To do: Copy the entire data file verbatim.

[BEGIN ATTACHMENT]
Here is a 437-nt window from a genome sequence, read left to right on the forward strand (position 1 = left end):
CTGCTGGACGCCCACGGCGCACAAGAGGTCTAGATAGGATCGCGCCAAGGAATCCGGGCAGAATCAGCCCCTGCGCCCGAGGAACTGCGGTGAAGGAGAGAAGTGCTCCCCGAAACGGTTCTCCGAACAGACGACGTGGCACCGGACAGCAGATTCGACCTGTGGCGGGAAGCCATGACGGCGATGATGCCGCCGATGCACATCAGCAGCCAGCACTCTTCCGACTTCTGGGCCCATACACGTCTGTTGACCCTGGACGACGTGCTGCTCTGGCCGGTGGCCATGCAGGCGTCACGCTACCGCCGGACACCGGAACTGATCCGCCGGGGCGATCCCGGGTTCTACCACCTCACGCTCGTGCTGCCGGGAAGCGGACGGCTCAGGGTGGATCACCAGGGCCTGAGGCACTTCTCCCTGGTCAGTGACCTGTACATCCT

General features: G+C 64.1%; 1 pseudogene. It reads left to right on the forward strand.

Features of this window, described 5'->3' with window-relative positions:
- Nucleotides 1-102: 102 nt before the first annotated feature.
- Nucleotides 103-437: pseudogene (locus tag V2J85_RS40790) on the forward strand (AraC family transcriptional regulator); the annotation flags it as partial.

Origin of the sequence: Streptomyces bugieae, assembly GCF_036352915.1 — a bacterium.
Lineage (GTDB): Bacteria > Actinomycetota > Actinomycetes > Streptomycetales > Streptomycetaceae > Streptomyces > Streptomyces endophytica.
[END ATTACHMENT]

Here is a 437-nt window from a genome sequence, read left to right on the forward strand (position 1 = left end):
CTGCTGGACGCCCACGGCGCACAAGAGGTCTAGATAGGATCGCGCCAAGGAATCCGGGCAGAATCAGCCCCTGCGCCCGAGGAACTGCGGTGAAGGAGAGAAGTGCTCCCCGAAACGGTTCTCCGAACAGACGACGTGGCACCGGACAGCAGATTCGACCTGTGGCGGGAAGCCATGACGGCGATGATGCCGCCGATGCACATCAGCAGCCAGCACTCTTCCGACTTCTGGGCCCATACACGTCTGTTGACCCTGGACGACGTGCTGCTCTGGCCGGTGGCCATGCAGGCGTCACGCTACCGCCGGACACCGGAACTGATCCGCCGGGGCGATCCCGGGTTCTACCACCTCACGCTCGTGCTGCCGGGAAGCGGACGGCTCAGGGTGGATCACCAGGGCCTGAGGCACTTCTCCCTGGTCAGTGACCTGTACATCCT

General features: G+C 64.1%; 1 pseudogene. It reads left to right on the forward strand.

Features of this window, described 5'->3' with window-relative positions:
- Nucleotides 1-102: 102 nt before the first annotated feature.
- Nucleotides 103-437: pseudogene (locus tag V2J85_RS40790) on the forward strand (AraC family transcriptional regulator); the annotation flags it as partial.

Origin of the sequence: Streptomyces bugieae, assembly GCF_036352915.1 — a bacterium.
Lineage (GTDB): Bacteria > Actinomycetota > Actinomycetes > Streptomycetales > Streptomycetaceae > Streptomyces > Streptomyces endophytica.